JUNEAU — The Alaska Legislature has finished its work in Juneau, at least for now.
Spurred by the coronavirus pandemic, state lawmakers worked into the early hours of Sunday before approving $4.5 billion in operating and capital spending, plus $680 million for the 2020 Permanent Fund dividend, enough for $1,000 per person. A planned $1,000 spring supplemental dividend was not funded.
The budget bill will go to the desk of Gov. Mike Dunleavy, who has the power to veto individual items.
The final vote in the Alaska House of Representatives, cast about 1:30 a.m., ended weeks of resistance by the Alaska House minority and independent Republicans who had sought a larger Permanent Fund dividend and further reductions in spending.
Thirty votes in the House were needed to fully fund the budget from the state’s Constitutional Budget Reserve. Up to the final moment, it wasn’t clear whether enough minority Republicans would side with the majority coalition that includes Democrats, independents and Republicans.
The decision hung in the balance for a few seconds as lawmakers cast their votes.
Twenty-nine lawmakers had voted in favor and six had voted against. The last legislator waited.
“I’m thinking,” said Rep. Colleen Sullivan-Leonard, R-Wasilla, when prompted by Speaker of the House Bryce Edgmon, I-Dillingham, to cast her vote.
Sullivan-Leonard pressed “yes,” and the Alaska House of Representatives was assured of a fully funded budget.
The vote in the Senate was not close. Only Sen. Mike Shower, R-Wasilla, voted against spending from the budget reserve.
Four members of the minority were excused absent Saturday for coronavirus quarantines or personal reasons. In the Senate, three members were excused absent.
“It is a compromise, but it provides some choice, some certainty for our state when much is uncertain,” said Rep. Andi Story, D-Juneau, speaking about the budget overall.
Sunday’s action covers the fiscal year that starts July 1. Pressed by the coronavirus pandemic, lawmakers finished their work in a record 68 legislative days, though many said the a special session will be needed later this year.
The budget reserves $88 million in state money to address the pandemic and allows state officials to accept federal aid.
Spending on services is up slightly from the previous year, but direct comparisons are difficult because of the pandemic.
Lawmakers added money to the budget plan proposed by the governor in December. Spending on K-12 education is $30 million higher than proposed by the governor; University of Alaska spending is $12.5 million greater.
The governor did not fund public radio and television, but the Legislature’s budget does. Lawmakers also attempted to cut off funding for the Dunleavy-supported lawsuit against the state’s public-sector unions over the matter of union dues.
Spending on the dividend is down from $1 billion ($1,600 per person) to $680 million ($1,000 per person).
The budget expects $4.3 billion in tax and investment revenue and calls for spending $1.1 billion from the Constitutional Budget Reserve to balance the books.
Members of the minority sought to leverage their votes on the budget reserve to gain support for the $3,200 dividend proposed by Dunleavy, a $1,300 supplemental dividend also proposed by the governor, or lower spending on state services.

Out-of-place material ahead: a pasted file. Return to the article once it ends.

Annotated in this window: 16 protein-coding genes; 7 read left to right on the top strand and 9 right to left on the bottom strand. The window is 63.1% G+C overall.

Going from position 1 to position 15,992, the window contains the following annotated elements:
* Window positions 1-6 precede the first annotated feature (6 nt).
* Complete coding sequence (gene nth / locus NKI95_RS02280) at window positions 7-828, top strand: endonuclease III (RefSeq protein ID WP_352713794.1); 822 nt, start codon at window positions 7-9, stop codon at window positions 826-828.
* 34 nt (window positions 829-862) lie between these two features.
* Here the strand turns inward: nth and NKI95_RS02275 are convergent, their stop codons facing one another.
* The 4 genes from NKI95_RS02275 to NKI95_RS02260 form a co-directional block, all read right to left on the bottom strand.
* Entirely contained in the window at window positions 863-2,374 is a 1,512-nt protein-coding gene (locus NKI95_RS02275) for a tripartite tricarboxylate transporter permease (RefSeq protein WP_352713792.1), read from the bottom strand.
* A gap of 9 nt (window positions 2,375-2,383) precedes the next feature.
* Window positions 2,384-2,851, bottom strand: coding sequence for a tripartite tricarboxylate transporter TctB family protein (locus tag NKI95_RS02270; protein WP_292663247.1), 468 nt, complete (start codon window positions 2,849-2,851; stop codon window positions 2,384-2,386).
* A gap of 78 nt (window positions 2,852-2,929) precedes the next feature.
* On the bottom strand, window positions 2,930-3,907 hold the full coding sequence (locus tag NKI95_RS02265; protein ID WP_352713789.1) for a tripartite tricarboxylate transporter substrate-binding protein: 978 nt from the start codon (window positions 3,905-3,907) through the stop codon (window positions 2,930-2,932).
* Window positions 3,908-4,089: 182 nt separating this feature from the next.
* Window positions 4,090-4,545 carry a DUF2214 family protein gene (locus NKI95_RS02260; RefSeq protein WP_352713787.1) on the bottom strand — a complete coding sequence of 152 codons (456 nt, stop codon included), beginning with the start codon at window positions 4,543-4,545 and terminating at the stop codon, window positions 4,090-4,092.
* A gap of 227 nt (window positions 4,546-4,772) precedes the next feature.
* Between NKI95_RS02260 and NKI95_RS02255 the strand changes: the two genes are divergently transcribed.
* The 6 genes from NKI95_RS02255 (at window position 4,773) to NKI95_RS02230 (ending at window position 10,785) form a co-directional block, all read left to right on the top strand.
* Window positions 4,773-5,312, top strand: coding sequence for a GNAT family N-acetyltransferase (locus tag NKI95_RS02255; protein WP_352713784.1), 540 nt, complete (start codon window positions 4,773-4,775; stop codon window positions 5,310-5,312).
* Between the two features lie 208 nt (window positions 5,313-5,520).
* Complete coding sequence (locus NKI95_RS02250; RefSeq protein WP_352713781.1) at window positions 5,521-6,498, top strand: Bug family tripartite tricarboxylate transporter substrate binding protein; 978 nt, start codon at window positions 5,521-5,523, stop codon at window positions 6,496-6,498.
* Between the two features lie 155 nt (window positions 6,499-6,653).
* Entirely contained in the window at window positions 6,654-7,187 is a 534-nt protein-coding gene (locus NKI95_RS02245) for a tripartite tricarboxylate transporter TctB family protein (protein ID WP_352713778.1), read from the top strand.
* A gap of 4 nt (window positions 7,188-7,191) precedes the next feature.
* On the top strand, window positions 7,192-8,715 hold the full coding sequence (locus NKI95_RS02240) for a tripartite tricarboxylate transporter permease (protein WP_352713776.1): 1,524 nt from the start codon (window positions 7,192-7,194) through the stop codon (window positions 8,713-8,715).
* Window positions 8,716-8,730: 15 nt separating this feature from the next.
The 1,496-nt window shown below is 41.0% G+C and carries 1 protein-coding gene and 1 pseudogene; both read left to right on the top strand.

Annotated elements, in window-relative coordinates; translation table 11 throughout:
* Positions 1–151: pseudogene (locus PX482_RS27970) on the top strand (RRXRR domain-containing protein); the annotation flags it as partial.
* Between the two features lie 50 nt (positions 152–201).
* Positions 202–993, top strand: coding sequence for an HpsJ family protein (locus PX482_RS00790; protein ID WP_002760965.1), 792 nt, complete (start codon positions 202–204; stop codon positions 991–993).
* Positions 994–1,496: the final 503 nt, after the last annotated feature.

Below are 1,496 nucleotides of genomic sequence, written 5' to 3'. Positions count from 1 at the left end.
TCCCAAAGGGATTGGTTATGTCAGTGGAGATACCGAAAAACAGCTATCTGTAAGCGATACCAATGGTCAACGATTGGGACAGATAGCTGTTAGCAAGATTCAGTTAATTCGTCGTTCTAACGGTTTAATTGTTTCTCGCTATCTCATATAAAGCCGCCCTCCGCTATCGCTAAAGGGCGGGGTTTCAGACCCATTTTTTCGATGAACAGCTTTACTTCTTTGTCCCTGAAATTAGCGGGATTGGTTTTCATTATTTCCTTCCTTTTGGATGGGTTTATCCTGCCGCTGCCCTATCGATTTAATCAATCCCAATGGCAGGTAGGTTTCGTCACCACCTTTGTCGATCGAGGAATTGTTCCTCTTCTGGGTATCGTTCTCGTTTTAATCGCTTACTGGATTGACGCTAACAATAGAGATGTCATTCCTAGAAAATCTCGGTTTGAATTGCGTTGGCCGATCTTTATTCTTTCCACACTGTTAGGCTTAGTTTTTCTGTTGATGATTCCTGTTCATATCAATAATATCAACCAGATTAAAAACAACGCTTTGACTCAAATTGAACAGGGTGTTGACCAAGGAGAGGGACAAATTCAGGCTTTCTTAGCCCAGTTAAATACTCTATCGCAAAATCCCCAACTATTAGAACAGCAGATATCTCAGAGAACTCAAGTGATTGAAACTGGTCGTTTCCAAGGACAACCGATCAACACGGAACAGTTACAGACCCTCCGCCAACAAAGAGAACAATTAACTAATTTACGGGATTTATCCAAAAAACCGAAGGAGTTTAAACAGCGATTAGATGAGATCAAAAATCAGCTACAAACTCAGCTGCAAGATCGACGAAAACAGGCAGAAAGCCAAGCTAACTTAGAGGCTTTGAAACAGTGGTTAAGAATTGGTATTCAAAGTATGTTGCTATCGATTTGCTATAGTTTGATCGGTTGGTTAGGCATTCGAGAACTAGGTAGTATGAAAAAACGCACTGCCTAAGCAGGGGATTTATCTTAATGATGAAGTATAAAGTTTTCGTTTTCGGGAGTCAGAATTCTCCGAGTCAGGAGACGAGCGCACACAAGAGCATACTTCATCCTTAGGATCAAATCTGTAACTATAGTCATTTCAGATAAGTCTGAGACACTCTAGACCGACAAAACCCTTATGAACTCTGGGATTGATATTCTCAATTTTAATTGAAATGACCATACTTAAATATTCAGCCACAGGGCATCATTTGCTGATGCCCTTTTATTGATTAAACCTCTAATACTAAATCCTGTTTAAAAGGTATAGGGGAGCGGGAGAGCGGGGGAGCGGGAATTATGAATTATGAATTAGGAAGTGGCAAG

None of those ideas had the support of the majority, because each would have required the state to violate limits on sustainable spending from the Alaska Permanent Fund. The Alaska Senate was also uninterested for the same reason.
Earlier this month, in an attempt to force the minority into line, senators linked a budget reserve vote to the state’s supplemental budget, a document that contained funding needed to address the coronavirus pandemic, pay for last summer’s wildfires and cover Medicaid expenses.
After that experience, Senate Finance Committee co-chairman Bert Stedman, R-Sitka, rewrote the state operating budget, meshing different versions passed by the House and Senate to come up with a compromise.
In the rewrite, he and other budget negotiators — including some from the House majority — linked the CBR vote to the Permanent Fund dividend, more than $80 million in pandemic-response spending and every other aspect of the state budget.
That maximized the pressure on the House minority. A “no” vote would cut the dividend to $500, leave coronavirus response unfunded and cover the state budget for only eight months.
“I feel like I’ve been bullied and I’ve been coerced to give my vote,” said Rep. Sarah Vance, R-Homer.
“Alaskans are not dogs to be begging for crumbs from the banquet when they own the table,” she said.
Rep. Matt Claman, D-Anchorage, said the coalition majority did compromise: Many of its members thought the best course was to have no dividend.
“When I see a thousand-dollar dividend in the fall, to me, that is a significant compromise given the significant challenges we have as a state,” he said.
Following the budget decision, lawmakers did not formally adjourn the legislative session. Instead, they simply left Juneau in what Senate Minority Leader Tom Begich called a “soft recess.”
Until the legislative session formally expires in mid-May, lawmakers could return to Juneau for additional work. Beyond that, they would need to call a special session of the Legislature.
Adjourning the budget conference committee on Saturday, Stedman said he expects to return in “late fall or early January,” if only to authorize more money for coronavirus response.